Earlier this month, major tech consulting company Cambridge Consultants announced a partnership with Synthace, a small, U.K.-based software startup. According to the press release, the collaboration is designed to “unlock the full potential of biology” by increasing adoption of Synthace’s operating system and programming language for biological experiments.
The idea of automating wet lab work—such as pipetting microliters of liquid, pouring gels, or mixing reagents—is not new to biology. Yet adoption of expensive robotic systems has been largely limited to pharma companies that have pockets deep enough to afford them. Thus, the manual, painstaking work of most wet labs continues.
In sharp contrast to the complexity of even a simple biological cell, “biotechnologists engage with a handheld pipette, an Excel spreadsheet, and a pen and paper,” says Tim Fell, CEO of Synthace. And because of that tradition, experimental methods are recorded in text files, and results are stored in data sets whose formats vary from lab to lab, making them hard to combine.
Several young companies are now working to bring biology-specific software and programming languages to the lab in order to automate such tasks. They hope not only to speed up experiments but also to improve their reproducibility and standardize data gathering so that data can be analyzed using machine-learning techniques. “Biology is so complex, our brains just can’t see all the interactions, so we’re going to need machine learning,” says Fell.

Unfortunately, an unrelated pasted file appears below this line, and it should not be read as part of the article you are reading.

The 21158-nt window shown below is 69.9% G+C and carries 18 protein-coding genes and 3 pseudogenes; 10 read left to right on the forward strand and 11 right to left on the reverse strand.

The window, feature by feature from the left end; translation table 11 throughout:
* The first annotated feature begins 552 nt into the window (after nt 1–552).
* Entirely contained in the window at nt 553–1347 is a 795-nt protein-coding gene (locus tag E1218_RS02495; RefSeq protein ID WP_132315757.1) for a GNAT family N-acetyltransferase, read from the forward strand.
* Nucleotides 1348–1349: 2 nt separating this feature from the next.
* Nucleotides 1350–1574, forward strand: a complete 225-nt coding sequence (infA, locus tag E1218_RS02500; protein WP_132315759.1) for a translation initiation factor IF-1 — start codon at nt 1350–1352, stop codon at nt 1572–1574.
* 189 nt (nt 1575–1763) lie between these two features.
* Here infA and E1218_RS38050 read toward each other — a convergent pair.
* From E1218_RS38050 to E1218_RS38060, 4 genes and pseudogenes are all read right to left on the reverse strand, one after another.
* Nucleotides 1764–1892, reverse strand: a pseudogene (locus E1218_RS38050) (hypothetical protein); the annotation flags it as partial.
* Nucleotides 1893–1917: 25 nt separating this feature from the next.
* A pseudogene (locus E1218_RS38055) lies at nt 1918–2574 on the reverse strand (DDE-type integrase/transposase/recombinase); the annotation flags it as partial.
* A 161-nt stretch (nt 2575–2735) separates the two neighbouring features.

“The future is really about generating larger data sets and having access to more powerful computational tools,” adds Max Hodak, founder and chief technical officer of robotic cloud lab startup Transcriptic. “I’m not sure the way most academic research labs [currently operate] can lead to that improvement.” [READ MORE]
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